In Galatians 5:14, Paul alludes to Leviticus 19:18: the Law is fulfilled in one commandment, “Love your neighbor as yourself.” This verse is the most quoted verse from the Pentateuch in the New Testament, despite the fact that it is almost never referred to in contemporary Jewish texts. Perhaps this is because Jesus himself stressed love of neighbor as a fulfillment of the law!
But what does Paul mean when he says that the whole Law is fulfilled in a single commandment?
The verb “fulfill” (πληρόω) in verse 14 is a perfect passive, indicating that the completion of the Law has already been accomplished when believer “loves his neighbor as yourself.” Paul’s point is that if one is loving one’s neighbor as themselves, then they are already doing the “spirit of the Law.” By walking in the Spirit the believer is already fulfilling the whole law, but the requirements of the Law were never required for the Gentile believer in Christ (Witherington, Galatians, 381).
There was a lively debate in the first century on how to sum up the Law. Micah 6:8 might be an early example of summarizing the Law into a few principles, and the great rabbi Hillel summarized the law by saying “What is hateful to thee, do not unto thy fellow man: this is the whole Law; the rest is mere commentary.” This is not far from what Jesus says when he is asked about the greatest commandment (Matt 22:34-40). There Jesus says that the Law and prophets “hang” on these two commandments, perhaps “hinge upon” is another way of translating the verb.
Defining who is one’s neighbor was also a point of discussion, especially in the Good Samaritan parable. Jesus is asked by an expert in the Law to define “neighbor.” The lawyer likely understood the word to refer to fellow Jews, since that is what it means in Leviticus. Jesus expands this to include anyone who is in need. It is possible Paul has fellow-Christians in mind in Galatians 5:14, since the context is factions within the church (5:15, 26). A few verses later Paul expands on what he means by doing of good, in 6:10 he says that the believer in Christ ought to do good for everyone, but especially the “household of faith.”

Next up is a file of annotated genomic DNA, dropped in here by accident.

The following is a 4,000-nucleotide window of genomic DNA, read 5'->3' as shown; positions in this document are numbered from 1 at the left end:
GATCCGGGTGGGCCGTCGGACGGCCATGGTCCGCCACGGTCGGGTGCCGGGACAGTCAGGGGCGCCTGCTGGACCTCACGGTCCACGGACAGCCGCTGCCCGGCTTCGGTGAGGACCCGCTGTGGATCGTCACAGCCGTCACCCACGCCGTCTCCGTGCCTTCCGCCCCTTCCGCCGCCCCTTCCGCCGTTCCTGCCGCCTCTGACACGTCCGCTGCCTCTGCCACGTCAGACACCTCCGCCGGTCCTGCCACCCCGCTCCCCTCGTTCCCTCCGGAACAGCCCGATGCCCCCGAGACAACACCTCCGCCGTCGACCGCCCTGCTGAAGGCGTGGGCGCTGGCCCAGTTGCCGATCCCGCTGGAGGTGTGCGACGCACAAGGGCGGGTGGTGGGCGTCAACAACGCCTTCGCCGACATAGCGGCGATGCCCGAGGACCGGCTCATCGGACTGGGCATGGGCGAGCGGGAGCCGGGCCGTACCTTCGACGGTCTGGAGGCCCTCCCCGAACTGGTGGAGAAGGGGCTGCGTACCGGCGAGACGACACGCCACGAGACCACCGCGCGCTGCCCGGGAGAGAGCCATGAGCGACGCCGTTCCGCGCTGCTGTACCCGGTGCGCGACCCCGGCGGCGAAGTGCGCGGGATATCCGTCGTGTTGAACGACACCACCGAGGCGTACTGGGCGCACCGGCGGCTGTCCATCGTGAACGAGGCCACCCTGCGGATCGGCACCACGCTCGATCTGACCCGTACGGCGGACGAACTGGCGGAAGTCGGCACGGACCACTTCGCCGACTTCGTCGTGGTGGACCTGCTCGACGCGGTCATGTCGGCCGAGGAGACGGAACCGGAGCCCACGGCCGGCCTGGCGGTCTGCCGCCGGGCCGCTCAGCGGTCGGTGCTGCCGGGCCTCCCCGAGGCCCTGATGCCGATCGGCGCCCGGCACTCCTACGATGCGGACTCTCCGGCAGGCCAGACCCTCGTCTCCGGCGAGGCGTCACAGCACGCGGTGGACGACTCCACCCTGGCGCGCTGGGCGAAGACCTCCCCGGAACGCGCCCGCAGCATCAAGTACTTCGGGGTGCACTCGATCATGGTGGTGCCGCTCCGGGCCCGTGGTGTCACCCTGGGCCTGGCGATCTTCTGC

Paul’s point is not, “if you want to keep the law, love your neighbor.” He has said repeatedly that the age of the Law is done and over with and the one who is in Christ is free from the Mosaic Law. Likewise, Paul would not agree that the believer must do good in order to “stay right with God.” The problem for Paul is “Why should a believer do good if it does not make them saved nor keep them saved?”